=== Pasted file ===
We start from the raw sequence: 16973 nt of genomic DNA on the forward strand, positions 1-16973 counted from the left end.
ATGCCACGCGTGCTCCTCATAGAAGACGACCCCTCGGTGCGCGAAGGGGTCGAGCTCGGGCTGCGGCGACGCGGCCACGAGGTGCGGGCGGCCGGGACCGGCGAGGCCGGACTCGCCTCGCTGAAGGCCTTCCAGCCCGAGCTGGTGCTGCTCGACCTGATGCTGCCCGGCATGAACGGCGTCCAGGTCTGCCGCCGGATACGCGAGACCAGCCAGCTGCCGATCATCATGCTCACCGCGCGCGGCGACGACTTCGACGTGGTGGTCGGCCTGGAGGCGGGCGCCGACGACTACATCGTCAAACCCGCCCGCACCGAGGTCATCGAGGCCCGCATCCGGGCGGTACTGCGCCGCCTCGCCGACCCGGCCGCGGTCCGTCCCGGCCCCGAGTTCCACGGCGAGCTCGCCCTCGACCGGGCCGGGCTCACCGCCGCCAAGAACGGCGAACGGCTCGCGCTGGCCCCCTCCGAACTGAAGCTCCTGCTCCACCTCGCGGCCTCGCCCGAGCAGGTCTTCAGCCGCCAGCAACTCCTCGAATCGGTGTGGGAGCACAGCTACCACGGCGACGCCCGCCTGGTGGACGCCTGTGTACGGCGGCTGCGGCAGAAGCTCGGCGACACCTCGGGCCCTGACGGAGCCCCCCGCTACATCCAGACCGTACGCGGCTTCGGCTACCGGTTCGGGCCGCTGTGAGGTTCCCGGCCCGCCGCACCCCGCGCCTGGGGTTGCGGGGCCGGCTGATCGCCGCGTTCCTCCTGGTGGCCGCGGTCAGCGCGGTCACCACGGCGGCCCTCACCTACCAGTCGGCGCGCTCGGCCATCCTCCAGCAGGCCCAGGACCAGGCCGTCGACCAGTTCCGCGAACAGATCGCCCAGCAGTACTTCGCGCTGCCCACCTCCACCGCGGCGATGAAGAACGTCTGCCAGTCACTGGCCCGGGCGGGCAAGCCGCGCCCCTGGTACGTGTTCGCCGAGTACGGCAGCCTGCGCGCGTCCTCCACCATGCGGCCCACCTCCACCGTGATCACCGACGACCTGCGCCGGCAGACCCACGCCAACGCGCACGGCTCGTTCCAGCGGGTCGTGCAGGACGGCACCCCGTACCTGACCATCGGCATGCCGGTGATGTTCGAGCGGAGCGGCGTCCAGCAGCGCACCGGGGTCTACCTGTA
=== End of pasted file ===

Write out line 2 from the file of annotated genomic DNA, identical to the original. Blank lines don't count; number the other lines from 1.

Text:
ATGCCACGCGTGCTCCTCATAGAAGACGACCCCTCGGTGCGCGAAGGGGTCGAGCTCGGGCTGCGGCGACGCGGCCACGAGGTGCGGGCGGCCGGGACCGGCGAGGCCGGACTCGCCTCGCTGAAGGCCTTCCAGCCCGAGCTGGTGCTGCTCGACCTGATGCTGCCCGGCATGAACGGCGTCCAGGTCTGCCGCCGGATACGCGAGACCAGCCAGCTGCCGATCATCATGCTCACCGCGCGCGGCGACGACTTCGACGTGGTGGTCGGCCTGGAGGCGGGCGCCGACGACTACATCGTCAAACCCGCCCGCACCGAGGTCATCGAGGCCCGCATCCGGGCGGTACTGCGCCGCCTCGCCGACCCGGCCGCGGTCCGTCCCGGCCCCGAGTTCCACGGCGAGCTCGCCCTCGACCGGGCCGGGCTCACCGCCGCCAAGAACGGCGAACGGCTCGCGCTGGCCCCCTCCGAACTGAAGCTCCTGCTCCACCTCGCGGCCTCGCCCGAGCAGGTCTTCAGCCGCCAGCAACTCCTCGAATCGGTGTGGGAGCACAGCTACCACGGCGACGCCCGCCTGGTGGACGCCTGTGTACGGCGGCTGCGGCAGAAGCTCGGCGACACCTCGGGCCCTGACGGAGCCCCCCGCTACATCCAGACCGTACGCGGCTTCGGCTACCGGTTCGGGCCGCTGTGAGGTTCCCGGCCCGCCGCACCCCGCGCCTGGGGTTGCGGGGCCGGCTGATCGCCGCGTTCCTCCTGGTGGCCGCGGTCAGCGCGGTCACCACGGCGGCCCTCACCTACCAGTCGGCGCGCTCGGCCATCCTCCAGCAGGCCCAGGACCAGGCCGTCGACCAGTTCCGCGAACAGATCGCCCAGCAGTACTTCGCGCTGCCCACCTCCACCGCGGCGATGAAGAACGTCTGCCAGTCACTGGCCCGGGCGGGCAAGCCGCGCCCCTGGTACGTGTTCGCCGAGTACGGCAGCCTGCGCGCGTCCTCCACCATGCGGCCCACCTCCACCGTGATCACCGACGACCTGCGCCGGCAGACCCACGCCAACGCGCACGGCTCGTTCCAGCGGGTCGTGCAGGACGGCACCCCGTACCTGACCATCGGCATGCCGGTGATGTTCGAGCGGAGCGGCGTCCAGCAGCGCACCGGGGTCTACCTGTA